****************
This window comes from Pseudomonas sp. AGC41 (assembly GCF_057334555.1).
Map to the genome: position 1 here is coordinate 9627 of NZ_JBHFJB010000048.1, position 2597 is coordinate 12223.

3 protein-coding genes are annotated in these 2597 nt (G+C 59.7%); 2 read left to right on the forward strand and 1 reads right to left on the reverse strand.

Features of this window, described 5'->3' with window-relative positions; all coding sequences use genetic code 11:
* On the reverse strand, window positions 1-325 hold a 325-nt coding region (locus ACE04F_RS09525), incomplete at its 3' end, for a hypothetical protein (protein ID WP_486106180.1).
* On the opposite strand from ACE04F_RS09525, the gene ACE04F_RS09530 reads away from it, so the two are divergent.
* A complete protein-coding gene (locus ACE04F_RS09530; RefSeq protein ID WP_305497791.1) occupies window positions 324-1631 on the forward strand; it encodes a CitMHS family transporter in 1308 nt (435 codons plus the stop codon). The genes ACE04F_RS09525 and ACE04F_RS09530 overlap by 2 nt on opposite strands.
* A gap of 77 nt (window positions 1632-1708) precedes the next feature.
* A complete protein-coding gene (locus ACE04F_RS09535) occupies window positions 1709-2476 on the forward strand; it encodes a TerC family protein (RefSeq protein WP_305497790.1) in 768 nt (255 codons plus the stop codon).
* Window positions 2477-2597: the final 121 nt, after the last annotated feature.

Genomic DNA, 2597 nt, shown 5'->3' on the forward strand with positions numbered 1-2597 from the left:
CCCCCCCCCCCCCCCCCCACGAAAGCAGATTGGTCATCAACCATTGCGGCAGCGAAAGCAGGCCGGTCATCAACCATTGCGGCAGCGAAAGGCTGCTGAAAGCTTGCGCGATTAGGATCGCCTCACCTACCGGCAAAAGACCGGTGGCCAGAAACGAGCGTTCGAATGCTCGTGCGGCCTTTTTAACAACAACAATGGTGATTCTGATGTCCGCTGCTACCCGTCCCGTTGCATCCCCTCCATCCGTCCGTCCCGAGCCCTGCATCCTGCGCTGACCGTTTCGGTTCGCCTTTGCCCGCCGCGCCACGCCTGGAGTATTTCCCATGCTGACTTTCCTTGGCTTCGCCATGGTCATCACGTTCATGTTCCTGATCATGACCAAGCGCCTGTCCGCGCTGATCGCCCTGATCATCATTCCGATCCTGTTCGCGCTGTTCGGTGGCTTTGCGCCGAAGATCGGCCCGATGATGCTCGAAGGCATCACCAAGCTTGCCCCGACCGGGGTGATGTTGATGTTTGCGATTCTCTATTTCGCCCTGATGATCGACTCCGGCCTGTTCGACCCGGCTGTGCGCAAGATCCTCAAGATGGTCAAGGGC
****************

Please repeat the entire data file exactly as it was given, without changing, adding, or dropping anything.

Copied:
This window comes from Pseudomonas sp. AGC41 (assembly GCF_057334555.1).
Map to the genome: position 1 here is coordinate 9627 of NZ_JBHFJB010000048.1, position 2597 is coordinate 12223.

3 protein-coding genes are annotated in these 2597 nt (G+C 59.7%); 2 read left to right on the forward strand and 1 reads right to left on the reverse strand.

Features of this window, described 5'->3' with window-relative positions; all coding sequences use genetic code 11:
* On the reverse strand, window positions 1-325 hold a 325-nt coding region (locus ACE04F_RS09525), incomplete at its 3' end, for a hypothetical protein (protein ID WP_486106180.1).
* On the opposite strand from ACE04F_RS09525, the gene ACE04F_RS09530 reads away from it, so the two are divergent.
* A complete protein-coding gene (locus ACE04F_RS09530; RefSeq protein ID WP_305497791.1) occupies window positions 324-1631 on the forward strand; it encodes a CitMHS family transporter in 1308 nt (435 codons plus the stop codon). The genes ACE04F_RS09525 and ACE04F_RS09530 overlap by 2 nt on opposite strands.
* A gap of 77 nt (window positions 1632-1708) precedes the next feature.
* A complete protein-coding gene (locus ACE04F_RS09535) occupies window positions 1709-2476 on the forward strand; it encodes a TerC family protein (RefSeq protein WP_305497790.1) in 768 nt (255 codons plus the stop codon).
* Window positions 2477-2597: the final 121 nt, after the last annotated feature.

Genomic DNA, 2597 nt, shown 5'->3' on the forward strand with positions numbered 1-2597 from the left:
CCCCCCCCCCCCCCCCCCACGAAAGCAGATTGGTCATCAACCATTGCGGCAGCGAAAGCAGGCCGGTCATCAACCATTGCGGCAGCGAAAGGCTGCTGAAAGCTTGCGCGATTAGGATCGCCTCACCTACCGGCAAAAGACCGGTGGCCAGAAACGAGCGTTCGAATGCTCGTGCGGCCTTTTTAACAACAACAATGGTGATTCTGATGTCCGCTGCTACCCGTCCCGTTGCATCCCCTCCATCCGTCCGTCCCGAGCCCTGCATCCTGCGCTGACCGTTTCGGTTCGCCTTTGCCCGCCGCGCCACGCCTGGAGTATTTCCCATGCTGACTTTCCTTGGCTTCGCCATGGTCATCACGTTCATGTTCCTGATCATGACCAAGCGCCTGTCCGCGCTGATCGCCCTGATCATCATTCCGATCCTGTTCGCGCTGTTCGGTGGCTTTGCGCCGAAGATCGGCCCGATGATGCTCGAAGGCATCACCAAGCTTGCCCCGACCGGGGTGATGTTGATGTTTGCGATTCTCTATTTCGCCCTGATGATCGACTCCGGCCTGTTCGACCCGGCTGTGCGCAAGATCCTCAAGATGGTCAAGGGC